here, the weeds die, and come back,

and die and die again.

They’re coming back as strong and as lovely as ever.

Hallelujah, Hallelujah,
as God Looked Away

Washed up from the bay:

I am driftwood.

I am bound and I am impermanent,

I am beautiful and I am careless.

Salty water seeps from my head into the earth

as I lie in the grass on the shore by the bay,

as I lie in the fields that are faded.

My hair is woven into the ground—

I am the roots!

and my fingertips are stems,

sprouting and growing

and searching for sunlight

in this faded field

on the shore by the bay,

Where I believe I am surrounded

by the company of friends

until I notice

that the skies are empty and the birds are quiet

and I lean to my side

to whisper to the resting wolf

that “the world has gone silent”

but the wolf has gone silent also

and beside him are the birds

who are absent from the sky

and their throats don’t hum

and their wings don’t flutter

but their feathers still hold

the luster of an old life’s glory,

and so I sit beside them

and I sing the songs that they can no longer sing for me.


Song of Solomon

I.  Names inscribed on trees,

scratched along fences and bridges—

               but we carved our names into the sky,

cut out the stars and kept them like secrets in our pockets.

II.  The night I shed my clothes

you watched me.

You wouldn’t even show your face,

and later told me to get some sleep;

pixels glared back at an empty stare.

Y0u couldn’t show your face, so you watched instead.

III.  The way the earth livens before the rain.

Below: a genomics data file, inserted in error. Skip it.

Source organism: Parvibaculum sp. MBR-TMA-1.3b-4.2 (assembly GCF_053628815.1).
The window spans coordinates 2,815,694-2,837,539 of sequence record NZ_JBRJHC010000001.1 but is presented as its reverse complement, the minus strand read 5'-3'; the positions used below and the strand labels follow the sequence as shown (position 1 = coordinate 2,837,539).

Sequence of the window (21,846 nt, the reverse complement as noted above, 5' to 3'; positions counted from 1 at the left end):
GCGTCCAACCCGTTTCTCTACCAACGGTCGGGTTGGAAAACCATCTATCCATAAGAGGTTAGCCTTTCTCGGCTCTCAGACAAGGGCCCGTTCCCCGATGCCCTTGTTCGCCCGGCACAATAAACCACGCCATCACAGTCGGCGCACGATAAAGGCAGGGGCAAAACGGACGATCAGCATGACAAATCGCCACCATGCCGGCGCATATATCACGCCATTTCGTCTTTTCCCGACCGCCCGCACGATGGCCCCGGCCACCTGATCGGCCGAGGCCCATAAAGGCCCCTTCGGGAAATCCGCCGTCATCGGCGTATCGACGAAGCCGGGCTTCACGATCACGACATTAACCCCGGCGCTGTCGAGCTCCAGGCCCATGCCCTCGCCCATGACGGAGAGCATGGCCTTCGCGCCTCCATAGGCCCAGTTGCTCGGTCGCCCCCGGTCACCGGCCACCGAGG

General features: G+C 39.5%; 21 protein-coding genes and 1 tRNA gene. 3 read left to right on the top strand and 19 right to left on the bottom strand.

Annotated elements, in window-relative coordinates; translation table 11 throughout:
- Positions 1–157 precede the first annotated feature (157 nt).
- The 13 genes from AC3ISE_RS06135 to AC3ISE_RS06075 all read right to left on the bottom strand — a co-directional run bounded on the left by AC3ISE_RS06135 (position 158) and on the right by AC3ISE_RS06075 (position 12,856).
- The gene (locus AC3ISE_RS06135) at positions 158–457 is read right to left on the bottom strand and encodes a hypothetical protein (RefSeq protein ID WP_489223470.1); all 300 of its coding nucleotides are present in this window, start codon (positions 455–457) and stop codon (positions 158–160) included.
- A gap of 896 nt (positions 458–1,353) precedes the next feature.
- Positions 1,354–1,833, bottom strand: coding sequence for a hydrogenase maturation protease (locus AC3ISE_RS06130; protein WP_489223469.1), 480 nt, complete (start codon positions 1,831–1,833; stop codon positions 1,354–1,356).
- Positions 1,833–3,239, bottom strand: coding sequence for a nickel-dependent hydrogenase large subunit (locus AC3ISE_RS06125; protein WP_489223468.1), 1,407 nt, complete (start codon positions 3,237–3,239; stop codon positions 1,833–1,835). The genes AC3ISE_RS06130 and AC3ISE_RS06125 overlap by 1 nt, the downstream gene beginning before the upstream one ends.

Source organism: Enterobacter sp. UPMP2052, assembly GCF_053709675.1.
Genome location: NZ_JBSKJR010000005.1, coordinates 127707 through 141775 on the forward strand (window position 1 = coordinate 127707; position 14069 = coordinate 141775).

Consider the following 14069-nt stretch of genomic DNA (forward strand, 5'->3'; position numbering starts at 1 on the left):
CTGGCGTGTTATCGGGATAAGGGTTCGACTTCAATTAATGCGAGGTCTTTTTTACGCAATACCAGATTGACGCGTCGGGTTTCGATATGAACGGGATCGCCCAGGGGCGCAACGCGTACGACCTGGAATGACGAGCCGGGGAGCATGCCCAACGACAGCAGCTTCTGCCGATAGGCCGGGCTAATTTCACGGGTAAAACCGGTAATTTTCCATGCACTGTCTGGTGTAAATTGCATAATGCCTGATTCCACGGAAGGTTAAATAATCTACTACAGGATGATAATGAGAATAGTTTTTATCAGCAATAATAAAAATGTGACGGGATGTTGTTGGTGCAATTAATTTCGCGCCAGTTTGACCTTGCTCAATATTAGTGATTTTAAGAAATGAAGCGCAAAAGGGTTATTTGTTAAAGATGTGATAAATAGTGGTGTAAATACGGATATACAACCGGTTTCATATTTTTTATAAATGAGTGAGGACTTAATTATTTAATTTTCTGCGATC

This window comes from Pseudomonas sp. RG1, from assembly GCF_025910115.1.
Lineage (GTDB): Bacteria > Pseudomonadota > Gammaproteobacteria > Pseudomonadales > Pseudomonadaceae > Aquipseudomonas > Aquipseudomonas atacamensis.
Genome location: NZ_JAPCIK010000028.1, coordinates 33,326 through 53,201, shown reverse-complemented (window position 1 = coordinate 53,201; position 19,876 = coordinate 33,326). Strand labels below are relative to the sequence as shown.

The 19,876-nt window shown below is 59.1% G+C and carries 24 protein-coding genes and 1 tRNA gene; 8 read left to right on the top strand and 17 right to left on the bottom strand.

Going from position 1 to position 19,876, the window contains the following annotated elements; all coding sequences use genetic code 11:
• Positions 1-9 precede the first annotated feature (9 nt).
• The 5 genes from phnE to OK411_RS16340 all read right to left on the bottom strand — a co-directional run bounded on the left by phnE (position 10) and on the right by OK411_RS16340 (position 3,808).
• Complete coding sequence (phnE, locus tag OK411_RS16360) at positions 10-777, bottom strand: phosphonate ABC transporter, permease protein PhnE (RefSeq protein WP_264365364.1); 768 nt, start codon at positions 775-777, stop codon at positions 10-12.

Melodies hummed softly, held between the lips.



Salt of the ocean.

Wildflowers, freshly cut and pressed.

IV.  shatter,shatter, shatter, shatter,  shatter,   shatter,    shatter,    shatter,      ,shatter,       shatter          .

V.  I love my body but only in the dark.

VI.  Did I ever carry you?

Slung over my shoulder, the wind in our hair,

running just for the hell of it?

Did I ever carry you?

VII.  You see, love,

we were never creatures of permanence.

We douse our skin in ephemeral perfume,

laced with rose or violet

or whatever else was once new and beautiful,

and we make short love,

and then we wash ourselves of all of it

and begin again.

VIII.  But I still hold on.

               There is no desperate hope.

               There is no foolish naivete.

               There is only truth:

                      that when my lungs collapsed

                      and you were suffocating

                      I pulled you out

                      and I carefully pressed each of your blooms

                      inside the walls of my notebook

                            and now each pressed flower

                            I wear like a seal upon my arm and my heart,

                            stronger than death, the grave,

                            it’s jealousy diminishing the very flames of Hades.

IX.  I loved my body, but only in the dark.

                            X.  I left your body alone in my dark.

Ashton Vaughn is an upcoming freshman at Lewis and Clark College in Portland, OR, studying environmental studies and international affairs. When he’s not writing music or poetry, he’s often meandering through nature. Despite soon moving to Portland, Vaughn spent his entire childhood in Birmingham, AL. Much of his poetry was influenced by his experience growing up as an LGBT youth in the heavily religious, conservative South.